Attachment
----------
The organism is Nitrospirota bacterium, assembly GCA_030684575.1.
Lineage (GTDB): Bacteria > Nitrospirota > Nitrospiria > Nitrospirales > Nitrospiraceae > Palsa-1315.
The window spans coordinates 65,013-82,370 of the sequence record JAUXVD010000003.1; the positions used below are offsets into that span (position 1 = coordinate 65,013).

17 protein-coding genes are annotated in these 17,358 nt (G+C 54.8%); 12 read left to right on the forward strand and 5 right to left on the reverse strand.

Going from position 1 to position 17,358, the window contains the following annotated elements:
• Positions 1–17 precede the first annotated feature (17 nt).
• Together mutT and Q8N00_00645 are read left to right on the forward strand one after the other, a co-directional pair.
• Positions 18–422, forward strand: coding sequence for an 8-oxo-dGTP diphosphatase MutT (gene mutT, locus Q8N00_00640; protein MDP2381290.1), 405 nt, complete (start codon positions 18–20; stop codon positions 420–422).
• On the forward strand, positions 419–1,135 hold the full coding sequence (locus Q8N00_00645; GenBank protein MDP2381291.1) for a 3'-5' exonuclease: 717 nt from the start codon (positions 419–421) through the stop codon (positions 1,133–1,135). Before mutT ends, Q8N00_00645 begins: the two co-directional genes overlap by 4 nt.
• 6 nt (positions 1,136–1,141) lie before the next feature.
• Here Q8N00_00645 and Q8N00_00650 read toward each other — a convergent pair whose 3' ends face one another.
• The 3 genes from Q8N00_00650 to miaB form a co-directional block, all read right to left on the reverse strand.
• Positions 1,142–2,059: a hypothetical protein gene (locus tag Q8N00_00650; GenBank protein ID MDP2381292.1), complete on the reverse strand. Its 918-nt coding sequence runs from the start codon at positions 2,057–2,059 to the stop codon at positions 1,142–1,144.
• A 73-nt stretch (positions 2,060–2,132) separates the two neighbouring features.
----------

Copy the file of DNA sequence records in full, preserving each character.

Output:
The organism is Nitrospirota bacterium, assembly GCA_030684575.1.
Lineage (GTDB): Bacteria > Nitrospirota > Nitrospiria > Nitrospirales > Nitrospiraceae > Palsa-1315.
The window spans coordinates 65,013-82,370 of the sequence record JAUXVD010000003.1; the positions used below are offsets into that span (position 1 = coordinate 65,013).

17 protein-coding genes are annotated in these 17,358 nt (G+C 54.8%); 12 read left to right on the forward strand and 5 right to left on the reverse strand.

Going from position 1 to position 17,358, the window contains the following annotated elements:
• Positions 1–17 precede the first annotated feature (17 nt).
• Together mutT and Q8N00_00645 are read left to right on the forward strand one after the other, a co-directional pair.
• Positions 18–422, forward strand: coding sequence for an 8-oxo-dGTP diphosphatase MutT (gene mutT, locus Q8N00_00640; protein MDP2381290.1), 405 nt, complete (start codon positions 18–20; stop codon positions 420–422).
• On the forward strand, positions 419–1,135 hold the full coding sequence (locus Q8N00_00645; GenBank protein MDP2381291.1) for a 3'-5' exonuclease: 717 nt from the start codon (positions 419–421) through the stop codon (positions 1,133–1,135). Before mutT ends, Q8N00_00645 begins: the two co-directional genes overlap by 4 nt.
• 6 nt (positions 1,136–1,141) lie before the next feature.
• Here Q8N00_00645 and Q8N00_00650 read toward each other — a convergent pair whose 3' ends face one another.
• The 3 genes from Q8N00_00650 to miaB form a co-directional block, all read right to left on the reverse strand.
• Positions 1,142–2,059: a hypothetical protein gene (locus tag Q8N00_00650; GenBank protein ID MDP2381292.1), complete on the reverse strand. Its 918-nt coding sequence runs from the start codon at positions 2,057–2,059 to the stop codon at positions 1,142–1,144.
• A 73-nt stretch (positions 2,060–2,132) separates the two neighbouring features.